And now we are three…
According to Google there is a baby born every 2 minutes in Australia – and according to Elly Taylor, author of new book “Becoming Us: the essential relationships guide for parents” for prospective and new parents, that is one couple every two minutes being plunged into the chaos of new parenting and stress on their relationship. Admittedly Taylor is writing from the perspective of a relationship counsellor, so she sees all the couples who are having problems, not the ones who are sailing (or staggering) through sleep deprivation, sore nipples, house in turmoil and the joys of having a new little bundle.
In her book Taylor explores how the early romantic intimacy of a relationship can get lost under the burden of parenting, but she argues that this time of disruption can result in a positive outcome whereby both the individuals experience a time of personal growth, and the relationship can grow in depth and maturity.
This is an interesting challenge – is she saying that when new parents are facing one of the most challenging times in their relationship as they deal with all that a new baby brings, not just practically, but also the emotional and psychological trials of new parenthood, that we have to add a burden of needing to think about how we can grow personally at this time?
Taylor talks of the different developmental stages in a relationship, moving from the close “romantic” phase, to a more differentiated stage where couples resume more of the individuality. This is essentially followed by a stage of conflict as couples learn to realistically encompass their personal difference within the relationship. More ease returns as the couple enter the each partner “rapprochement” phase, where each person is competent and well defined; vulnerability re-emerges, and there is alternation between intimacy and independence. The final stage, reached in mature relationships is “mutual interdependence”, where each individual is well adjusted, personally satisfied, but works for a deep and meaningful bond with their partner which is based on desire, not need.
Couples I have seen who have got into the most strife in early parenthood are those are either still in the “romantic” phase or have not negotiated successfully the conflict phase. Occasionally, there are couples who married and became parents without having truly entered the romantic phase – these are those who choose to marry for a variety of reasons, but are not wildly in love and fail to move from being two individuals who share living space into a committed relationship.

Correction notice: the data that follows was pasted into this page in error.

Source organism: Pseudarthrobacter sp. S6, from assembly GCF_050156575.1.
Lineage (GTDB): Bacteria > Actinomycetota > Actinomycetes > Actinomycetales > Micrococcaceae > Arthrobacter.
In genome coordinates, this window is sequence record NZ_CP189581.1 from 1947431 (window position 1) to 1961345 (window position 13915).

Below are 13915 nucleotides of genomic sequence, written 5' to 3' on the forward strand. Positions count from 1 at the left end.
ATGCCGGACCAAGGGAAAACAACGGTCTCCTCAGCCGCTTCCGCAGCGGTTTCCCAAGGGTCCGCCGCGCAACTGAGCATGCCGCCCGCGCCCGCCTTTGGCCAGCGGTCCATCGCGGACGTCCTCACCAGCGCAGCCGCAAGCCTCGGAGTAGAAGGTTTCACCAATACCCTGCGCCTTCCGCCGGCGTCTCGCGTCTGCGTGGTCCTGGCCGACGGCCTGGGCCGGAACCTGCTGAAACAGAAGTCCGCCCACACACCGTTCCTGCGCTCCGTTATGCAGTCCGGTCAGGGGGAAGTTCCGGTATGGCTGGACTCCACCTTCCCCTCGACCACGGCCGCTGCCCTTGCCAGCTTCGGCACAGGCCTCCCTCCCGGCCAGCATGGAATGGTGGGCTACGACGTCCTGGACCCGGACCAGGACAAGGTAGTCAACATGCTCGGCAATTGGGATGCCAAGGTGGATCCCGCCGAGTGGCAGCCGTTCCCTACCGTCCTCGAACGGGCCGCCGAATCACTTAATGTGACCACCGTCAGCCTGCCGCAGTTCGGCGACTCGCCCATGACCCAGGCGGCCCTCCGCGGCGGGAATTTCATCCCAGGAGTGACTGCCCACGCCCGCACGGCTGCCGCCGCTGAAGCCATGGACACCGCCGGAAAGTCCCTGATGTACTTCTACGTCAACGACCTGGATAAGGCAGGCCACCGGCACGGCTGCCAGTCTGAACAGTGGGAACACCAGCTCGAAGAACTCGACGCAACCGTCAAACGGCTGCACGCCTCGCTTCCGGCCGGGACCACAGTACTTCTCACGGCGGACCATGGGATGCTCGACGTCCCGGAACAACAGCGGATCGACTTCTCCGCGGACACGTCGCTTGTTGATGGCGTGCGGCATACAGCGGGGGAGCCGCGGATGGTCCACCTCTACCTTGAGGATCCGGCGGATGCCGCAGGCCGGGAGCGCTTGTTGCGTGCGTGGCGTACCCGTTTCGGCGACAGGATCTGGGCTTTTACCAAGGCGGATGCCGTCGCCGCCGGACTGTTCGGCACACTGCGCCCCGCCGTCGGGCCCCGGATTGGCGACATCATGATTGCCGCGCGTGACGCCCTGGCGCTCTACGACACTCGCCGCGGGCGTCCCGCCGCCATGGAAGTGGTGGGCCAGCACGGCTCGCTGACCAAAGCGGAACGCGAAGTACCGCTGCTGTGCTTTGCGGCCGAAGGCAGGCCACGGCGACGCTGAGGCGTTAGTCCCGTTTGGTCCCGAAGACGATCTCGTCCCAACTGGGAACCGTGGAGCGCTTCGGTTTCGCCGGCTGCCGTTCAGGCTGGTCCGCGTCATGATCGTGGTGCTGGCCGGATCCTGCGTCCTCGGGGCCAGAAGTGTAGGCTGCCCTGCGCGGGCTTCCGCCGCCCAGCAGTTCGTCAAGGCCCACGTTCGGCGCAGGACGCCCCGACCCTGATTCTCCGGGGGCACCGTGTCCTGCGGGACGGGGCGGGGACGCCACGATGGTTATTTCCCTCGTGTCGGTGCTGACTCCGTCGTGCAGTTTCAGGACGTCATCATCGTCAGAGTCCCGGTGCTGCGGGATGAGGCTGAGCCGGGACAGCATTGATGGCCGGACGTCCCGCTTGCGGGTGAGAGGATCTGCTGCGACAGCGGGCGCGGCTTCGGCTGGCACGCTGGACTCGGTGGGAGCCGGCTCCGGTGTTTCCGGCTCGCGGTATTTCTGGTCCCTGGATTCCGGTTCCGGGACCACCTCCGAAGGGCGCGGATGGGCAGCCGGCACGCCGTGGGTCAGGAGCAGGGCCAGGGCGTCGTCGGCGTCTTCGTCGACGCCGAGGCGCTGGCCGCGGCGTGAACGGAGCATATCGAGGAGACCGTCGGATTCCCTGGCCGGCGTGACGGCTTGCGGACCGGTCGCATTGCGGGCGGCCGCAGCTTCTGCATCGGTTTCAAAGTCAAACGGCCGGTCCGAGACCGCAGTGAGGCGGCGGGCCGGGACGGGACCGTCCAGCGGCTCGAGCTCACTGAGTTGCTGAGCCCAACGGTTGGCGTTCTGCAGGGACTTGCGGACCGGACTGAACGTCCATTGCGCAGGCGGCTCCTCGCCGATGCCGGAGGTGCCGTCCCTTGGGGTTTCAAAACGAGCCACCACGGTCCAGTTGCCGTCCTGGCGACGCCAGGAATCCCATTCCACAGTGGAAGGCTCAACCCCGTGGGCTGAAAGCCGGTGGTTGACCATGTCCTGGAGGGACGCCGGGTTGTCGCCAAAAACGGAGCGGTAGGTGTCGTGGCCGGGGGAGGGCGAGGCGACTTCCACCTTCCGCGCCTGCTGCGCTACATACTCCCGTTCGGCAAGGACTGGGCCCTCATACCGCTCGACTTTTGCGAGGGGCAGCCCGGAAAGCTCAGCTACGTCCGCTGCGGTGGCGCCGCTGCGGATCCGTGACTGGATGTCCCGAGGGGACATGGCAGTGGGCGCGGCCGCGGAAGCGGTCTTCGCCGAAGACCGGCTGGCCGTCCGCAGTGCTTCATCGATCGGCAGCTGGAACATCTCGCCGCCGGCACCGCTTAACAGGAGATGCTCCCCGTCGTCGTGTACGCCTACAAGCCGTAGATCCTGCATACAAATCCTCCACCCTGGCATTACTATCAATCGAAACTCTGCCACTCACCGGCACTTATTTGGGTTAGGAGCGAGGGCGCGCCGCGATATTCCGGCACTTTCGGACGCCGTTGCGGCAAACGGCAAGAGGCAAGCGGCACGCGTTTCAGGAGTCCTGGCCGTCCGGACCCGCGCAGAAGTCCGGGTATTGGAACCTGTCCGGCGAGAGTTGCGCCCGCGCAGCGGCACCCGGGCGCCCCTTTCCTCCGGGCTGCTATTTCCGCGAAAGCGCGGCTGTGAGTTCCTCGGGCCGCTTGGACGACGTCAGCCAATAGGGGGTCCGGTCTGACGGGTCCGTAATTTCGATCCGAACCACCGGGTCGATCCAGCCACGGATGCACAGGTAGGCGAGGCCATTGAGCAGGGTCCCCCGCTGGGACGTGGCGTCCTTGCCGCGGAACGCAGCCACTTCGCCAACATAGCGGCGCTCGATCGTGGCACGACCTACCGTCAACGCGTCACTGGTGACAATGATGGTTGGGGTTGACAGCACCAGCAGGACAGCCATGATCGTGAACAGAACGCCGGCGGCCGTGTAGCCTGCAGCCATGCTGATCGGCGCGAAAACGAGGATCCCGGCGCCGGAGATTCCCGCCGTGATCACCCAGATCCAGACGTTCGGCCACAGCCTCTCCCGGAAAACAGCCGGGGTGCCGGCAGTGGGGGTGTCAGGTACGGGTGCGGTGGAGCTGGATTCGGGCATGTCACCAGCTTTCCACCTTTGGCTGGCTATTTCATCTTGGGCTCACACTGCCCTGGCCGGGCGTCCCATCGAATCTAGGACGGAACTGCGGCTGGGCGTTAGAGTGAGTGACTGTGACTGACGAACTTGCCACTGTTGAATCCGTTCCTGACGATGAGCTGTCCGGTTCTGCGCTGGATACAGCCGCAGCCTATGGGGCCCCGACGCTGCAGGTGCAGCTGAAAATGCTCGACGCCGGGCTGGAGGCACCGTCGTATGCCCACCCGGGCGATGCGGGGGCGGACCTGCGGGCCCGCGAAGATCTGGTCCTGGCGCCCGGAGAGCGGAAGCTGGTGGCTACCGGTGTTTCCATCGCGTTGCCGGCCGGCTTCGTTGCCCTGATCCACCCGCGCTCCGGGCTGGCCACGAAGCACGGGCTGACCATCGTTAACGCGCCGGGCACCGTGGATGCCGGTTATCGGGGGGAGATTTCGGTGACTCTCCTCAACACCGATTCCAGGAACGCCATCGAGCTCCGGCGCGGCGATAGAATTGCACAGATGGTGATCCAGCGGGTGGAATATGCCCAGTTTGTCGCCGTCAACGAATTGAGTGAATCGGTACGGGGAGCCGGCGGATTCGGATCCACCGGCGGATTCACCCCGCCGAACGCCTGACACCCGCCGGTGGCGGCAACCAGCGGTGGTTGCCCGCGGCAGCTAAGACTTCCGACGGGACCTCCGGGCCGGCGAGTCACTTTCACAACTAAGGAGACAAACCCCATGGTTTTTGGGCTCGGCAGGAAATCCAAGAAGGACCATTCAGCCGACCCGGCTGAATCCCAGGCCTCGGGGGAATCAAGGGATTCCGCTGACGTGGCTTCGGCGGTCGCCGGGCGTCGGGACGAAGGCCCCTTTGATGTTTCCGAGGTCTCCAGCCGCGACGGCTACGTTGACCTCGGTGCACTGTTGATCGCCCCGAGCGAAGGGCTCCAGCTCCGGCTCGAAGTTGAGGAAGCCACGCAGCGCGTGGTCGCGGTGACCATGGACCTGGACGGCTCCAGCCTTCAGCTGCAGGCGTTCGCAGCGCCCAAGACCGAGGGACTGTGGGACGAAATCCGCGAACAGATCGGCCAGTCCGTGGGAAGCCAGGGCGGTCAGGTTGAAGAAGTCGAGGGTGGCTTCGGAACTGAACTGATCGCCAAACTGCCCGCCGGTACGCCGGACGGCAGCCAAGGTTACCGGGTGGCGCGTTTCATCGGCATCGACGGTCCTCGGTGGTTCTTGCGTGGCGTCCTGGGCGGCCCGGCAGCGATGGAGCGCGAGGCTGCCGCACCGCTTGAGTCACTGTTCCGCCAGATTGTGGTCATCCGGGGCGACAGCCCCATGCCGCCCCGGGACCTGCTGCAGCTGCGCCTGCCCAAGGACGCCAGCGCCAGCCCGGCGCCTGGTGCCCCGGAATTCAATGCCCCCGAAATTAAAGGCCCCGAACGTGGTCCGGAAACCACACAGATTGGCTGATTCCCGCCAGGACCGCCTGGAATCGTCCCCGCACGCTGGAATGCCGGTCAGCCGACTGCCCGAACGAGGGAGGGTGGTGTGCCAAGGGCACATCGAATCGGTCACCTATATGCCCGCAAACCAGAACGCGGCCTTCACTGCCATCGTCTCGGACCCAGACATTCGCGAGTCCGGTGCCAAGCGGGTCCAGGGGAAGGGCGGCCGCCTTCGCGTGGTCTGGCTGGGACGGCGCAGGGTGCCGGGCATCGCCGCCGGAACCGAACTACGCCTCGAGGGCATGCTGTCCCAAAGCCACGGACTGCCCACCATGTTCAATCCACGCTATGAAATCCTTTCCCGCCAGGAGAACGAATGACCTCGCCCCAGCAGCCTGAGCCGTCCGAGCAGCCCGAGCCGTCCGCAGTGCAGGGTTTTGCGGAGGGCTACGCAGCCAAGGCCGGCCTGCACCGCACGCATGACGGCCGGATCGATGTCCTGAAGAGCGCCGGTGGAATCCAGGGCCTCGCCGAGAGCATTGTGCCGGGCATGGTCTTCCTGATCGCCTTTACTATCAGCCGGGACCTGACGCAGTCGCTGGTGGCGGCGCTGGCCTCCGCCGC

Taylor’s emphasis on the opportunity, and in essence, necessity, of personal and relationship growth at this crucial juncture in a marriage is a positive message. She describes three ingredients to successfully negotiating this turbulent time:
• Being prepared: expecting this to be a time of growth, realising that feeling uncertain in many areas of your life and relationship is normal at this time. Get informed about the different ways that you and your partner may react to parenthood. Each will busy in individual ways, she may be preparing the nursery and he will tend to pick up financial responsibility, at least temporarily, and get busy at work. You can be consumed by separate but connected responsibilities.
• Be prepared for some sense of separation as you both negotiate moving to the next stage of your relationship.
• Allow yourself and your partner to be a learner and not place excessive expectations on yourself or them. Neither you or they can be perfect parents straight away.
• Learn, or practice those you already know, good communication skills including conflict resolution. Keep talking with your partner about your difficulties with what is happening without blaming them for the problems.
After the months of expectant preparations, the joy of baby showers and painting the nursery, actually coming home with a tiny, defenceless baby that you are both responsible for and feel relatively unprepared, feeling stripped bare of your usual sense of competence in life, can be greatly unsettling. And yes, a time when you will be propelled into growing into new people, not just as husband and wife, but as wife and husband who are also mother and father.
Feature Photo: Herkle